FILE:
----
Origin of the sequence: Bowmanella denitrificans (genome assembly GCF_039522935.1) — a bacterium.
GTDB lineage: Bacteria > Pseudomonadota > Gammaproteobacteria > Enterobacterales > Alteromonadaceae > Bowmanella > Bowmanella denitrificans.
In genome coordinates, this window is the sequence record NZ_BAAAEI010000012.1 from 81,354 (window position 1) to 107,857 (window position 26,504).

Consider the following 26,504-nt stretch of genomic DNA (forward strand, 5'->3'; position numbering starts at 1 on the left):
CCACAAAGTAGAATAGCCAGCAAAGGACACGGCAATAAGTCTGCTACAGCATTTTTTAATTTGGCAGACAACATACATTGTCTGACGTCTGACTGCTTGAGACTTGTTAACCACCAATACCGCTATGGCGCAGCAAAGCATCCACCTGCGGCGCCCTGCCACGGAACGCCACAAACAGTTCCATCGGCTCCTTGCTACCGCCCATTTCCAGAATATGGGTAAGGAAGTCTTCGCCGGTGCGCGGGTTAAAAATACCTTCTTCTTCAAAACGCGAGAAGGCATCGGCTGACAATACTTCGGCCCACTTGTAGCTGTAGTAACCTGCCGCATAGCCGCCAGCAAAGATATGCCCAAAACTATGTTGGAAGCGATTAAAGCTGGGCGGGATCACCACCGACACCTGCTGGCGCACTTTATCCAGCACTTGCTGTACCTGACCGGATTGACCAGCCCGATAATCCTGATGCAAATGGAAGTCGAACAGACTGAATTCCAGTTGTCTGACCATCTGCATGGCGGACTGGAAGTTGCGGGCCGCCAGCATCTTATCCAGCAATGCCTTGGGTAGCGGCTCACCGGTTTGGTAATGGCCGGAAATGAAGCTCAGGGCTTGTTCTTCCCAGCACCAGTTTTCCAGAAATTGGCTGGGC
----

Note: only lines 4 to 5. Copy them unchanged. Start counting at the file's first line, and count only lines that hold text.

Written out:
Consider the following 26,504-nt stretch of genomic DNA (forward strand, 5'->3'; position numbering starts at 1 on the left):
CCACAAAGTAGAATAGCCAGCAAAGGACACGGCAATAAGTCTGCTACAGCATTTTTTAATTTGGCAGACAACATACATTGTCTGACGTCTGACTGCTTGAGACTTGTTAACCACCAATACCGCTATGGCGCAGCAAAGCATCCACCTGCGGCGCCCTGCCACGGAACGCCACAAACAGTTCCATCGGCTCCTTGCTACCGCCCATTTCCAGAATATGGGTAAGGAAGTCTTCGCCGGTGCGCGGGTTAAAAATACCTTCTTCTTCAAAACGCGAGAAGGCATCGGCTGACAATACTTCGGCCCACTTGTAGCTGTAGTAACCTGCCGCATAGCCGCCAGCAAAGATATGCCCAAAACTATGTTGGAAGCGATTAAAGCTGGGCGGGATCACCACCGACACCTGCTGGCGCACTTTATCCAGCACTTGCTGTACCTGACCGGATTGACCAGCCCGATAATCCTGATGCAAATGGAAGTCGAACAGACTGAATTCCAGTTGTCTGACCATCTGCATGGCGGACTGGAAGTTGCGGGCCGCCAGCATCTTATCCAGCAATGCCTTGGGTAGCGGCTCACCGGTTTGGTAATGGCCGGAAATGAAGCTCAGGGCTTGTTCTTCCCAGCACCAGTTTTCCAGAAATTGGCTGGGC